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  32. Paul Williams (1998). Altruism and Reality: Studies in the Philosophy of the Bodhicaryavatara. Curzon Press.score: 21.0
    This volume brings together Paul Williams's previously published papers on the Indian and Tibetan interpretations of selected verses from the eighth and ninth chapters of the Bodhicaryavatara. In addition, there is a much longer version of the paper 'Identifying the Object of Negation', and nearly half the book consists of a wholly new essay, 'The Absence of Self and the Removal of Pain', subtitled 'How Santideva Destroyed the Bodhisattva Path'. This book will be of interest to those concerned with (...)
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  33. Alan Fox, Book Review: In the Mirror of Memory: Reflections on Mindfulness and Remembrance in Indian and Tibetan Buddhism. [REVIEW]score: 21.0
    This book is the outgrowth of a panel of papers on the theme of "memory," presented at the 1987 Annual Meeting of the Buddhism Section of the American Academy of Religion. Four of the contributors to this volume, including Western phenomenologist Edward Casey from SUNY Stony Brook, participated in that panel, though the papers were obviously further developed since that inceptional presentation. The book focusses on the crucial but heretofore almost entirely overlooked topic of memory and remembrance as it appears (...)
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  34. Douglas Duckworth (forthcoming). How Nonsectarian is 'Nonsectarian'?: Jorge Ferrer's Pluralist Alternative to Tibetan Buddhist Inclusivism. Sophia:1-10.score: 21.0
    This paper queries the logic of the structure of hierarchical philosophical systems. Following the Indian tradition of siddhānta, Tibetan Buddhist traditions articulate a hierarchy of philosophical views. The ‘Middle Way’ philosophy or Madhyamaka—the view that holds that the ultimate truth is emptiness—is, in general, held to be the highest view in the systematic depictions of philosophies in Tibet, and is contrasted with realist schools of thought, Buddhist and non-Buddhist. But why should an antirealist or nominalist position be said to (...)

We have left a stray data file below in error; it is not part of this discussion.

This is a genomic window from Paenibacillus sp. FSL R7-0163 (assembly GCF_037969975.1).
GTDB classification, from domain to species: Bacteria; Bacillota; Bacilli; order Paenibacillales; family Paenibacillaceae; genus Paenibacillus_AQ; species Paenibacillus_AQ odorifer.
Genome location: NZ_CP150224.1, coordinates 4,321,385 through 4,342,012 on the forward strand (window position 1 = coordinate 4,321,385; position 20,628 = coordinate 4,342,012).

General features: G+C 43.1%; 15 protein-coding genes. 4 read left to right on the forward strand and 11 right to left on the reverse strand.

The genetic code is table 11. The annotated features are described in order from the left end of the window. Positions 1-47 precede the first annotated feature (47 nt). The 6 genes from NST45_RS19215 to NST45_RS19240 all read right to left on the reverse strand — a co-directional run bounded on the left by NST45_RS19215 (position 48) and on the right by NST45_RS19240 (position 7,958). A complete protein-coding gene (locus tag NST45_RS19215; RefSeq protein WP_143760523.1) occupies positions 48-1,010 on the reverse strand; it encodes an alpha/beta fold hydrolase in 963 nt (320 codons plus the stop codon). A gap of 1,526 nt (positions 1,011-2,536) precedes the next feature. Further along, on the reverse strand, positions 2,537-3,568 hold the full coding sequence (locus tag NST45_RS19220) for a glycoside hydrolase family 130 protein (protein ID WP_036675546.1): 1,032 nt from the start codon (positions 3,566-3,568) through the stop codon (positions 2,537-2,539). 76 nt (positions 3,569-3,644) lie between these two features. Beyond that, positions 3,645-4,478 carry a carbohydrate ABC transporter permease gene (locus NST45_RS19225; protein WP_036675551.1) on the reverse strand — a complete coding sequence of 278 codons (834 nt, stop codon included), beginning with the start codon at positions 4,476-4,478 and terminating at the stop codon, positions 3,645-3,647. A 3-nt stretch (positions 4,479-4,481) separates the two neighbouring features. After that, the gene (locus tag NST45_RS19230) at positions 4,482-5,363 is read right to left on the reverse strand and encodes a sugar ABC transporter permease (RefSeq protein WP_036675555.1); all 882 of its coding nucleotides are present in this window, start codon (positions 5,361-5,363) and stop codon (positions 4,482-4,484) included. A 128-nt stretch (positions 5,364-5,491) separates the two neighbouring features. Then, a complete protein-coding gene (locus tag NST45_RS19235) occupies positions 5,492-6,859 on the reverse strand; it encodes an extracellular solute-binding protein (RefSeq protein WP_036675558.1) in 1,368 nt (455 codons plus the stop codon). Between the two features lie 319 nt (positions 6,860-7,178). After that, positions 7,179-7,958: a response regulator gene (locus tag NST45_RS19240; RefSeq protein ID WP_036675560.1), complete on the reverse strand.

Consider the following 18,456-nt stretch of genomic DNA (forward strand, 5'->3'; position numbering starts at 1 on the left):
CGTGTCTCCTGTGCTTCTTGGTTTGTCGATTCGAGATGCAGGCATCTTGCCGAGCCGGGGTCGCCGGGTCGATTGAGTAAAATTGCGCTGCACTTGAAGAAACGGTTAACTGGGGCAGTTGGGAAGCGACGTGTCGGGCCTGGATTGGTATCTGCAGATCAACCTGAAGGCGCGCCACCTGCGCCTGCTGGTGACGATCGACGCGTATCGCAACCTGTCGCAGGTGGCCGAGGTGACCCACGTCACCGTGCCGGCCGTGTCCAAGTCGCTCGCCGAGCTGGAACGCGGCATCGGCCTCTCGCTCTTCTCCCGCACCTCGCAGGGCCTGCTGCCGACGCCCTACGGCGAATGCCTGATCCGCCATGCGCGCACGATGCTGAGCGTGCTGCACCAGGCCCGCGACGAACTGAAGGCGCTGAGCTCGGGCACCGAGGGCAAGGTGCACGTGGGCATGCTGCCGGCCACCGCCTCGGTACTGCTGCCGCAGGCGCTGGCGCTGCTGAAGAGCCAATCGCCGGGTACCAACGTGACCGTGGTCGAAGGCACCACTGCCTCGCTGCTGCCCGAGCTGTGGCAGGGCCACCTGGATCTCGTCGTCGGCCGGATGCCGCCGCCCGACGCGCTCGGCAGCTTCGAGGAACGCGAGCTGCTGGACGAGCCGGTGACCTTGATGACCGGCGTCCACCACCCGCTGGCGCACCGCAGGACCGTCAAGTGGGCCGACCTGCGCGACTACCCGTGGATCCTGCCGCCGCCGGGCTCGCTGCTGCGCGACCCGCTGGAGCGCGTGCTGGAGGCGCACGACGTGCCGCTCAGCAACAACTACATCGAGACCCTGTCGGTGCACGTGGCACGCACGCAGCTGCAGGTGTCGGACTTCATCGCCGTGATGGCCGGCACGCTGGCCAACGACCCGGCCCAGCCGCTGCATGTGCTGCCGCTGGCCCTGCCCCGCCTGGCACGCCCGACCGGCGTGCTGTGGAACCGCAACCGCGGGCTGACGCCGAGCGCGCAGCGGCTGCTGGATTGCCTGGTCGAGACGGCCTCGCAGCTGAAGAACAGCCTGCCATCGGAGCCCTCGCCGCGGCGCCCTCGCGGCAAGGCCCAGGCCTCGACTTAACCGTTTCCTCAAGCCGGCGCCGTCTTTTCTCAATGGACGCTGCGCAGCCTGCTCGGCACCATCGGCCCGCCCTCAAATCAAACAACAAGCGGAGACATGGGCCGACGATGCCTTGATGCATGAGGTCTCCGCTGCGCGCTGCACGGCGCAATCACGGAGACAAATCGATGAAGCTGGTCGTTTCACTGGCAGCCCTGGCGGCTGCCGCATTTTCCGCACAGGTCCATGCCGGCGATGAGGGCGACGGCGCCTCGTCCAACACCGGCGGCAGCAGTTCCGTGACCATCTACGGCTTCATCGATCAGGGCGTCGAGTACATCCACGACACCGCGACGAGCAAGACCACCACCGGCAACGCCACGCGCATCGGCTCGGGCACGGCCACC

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  35. The Cowherds (2011). Moonshadows: Conventional Truth in Buddhist Philosophy. OUP USA.score: 21.0
    The doctrine of the two truths - a conventional truth and an ultimate truth - is central to Buddhist metaphysics and epistemology. The two truths (or two realities), the distinction between them, and the relation between them is understood variously in different Buddhist schools; it is of special importance to the Madhyamaka school. One theory is articulated with particular force by Nagarjuna (2nd C CE) who famously claims that the two truths are identical to one another and yet distinct. One (...)
     
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  36. Ringu Tulku (2006). The Ri-Me Philosophy of Jamgön Kongtrul the Great: A Study of the Buddhist Lineages of Tibet. Distributed in the United States by Random House.score: 21.0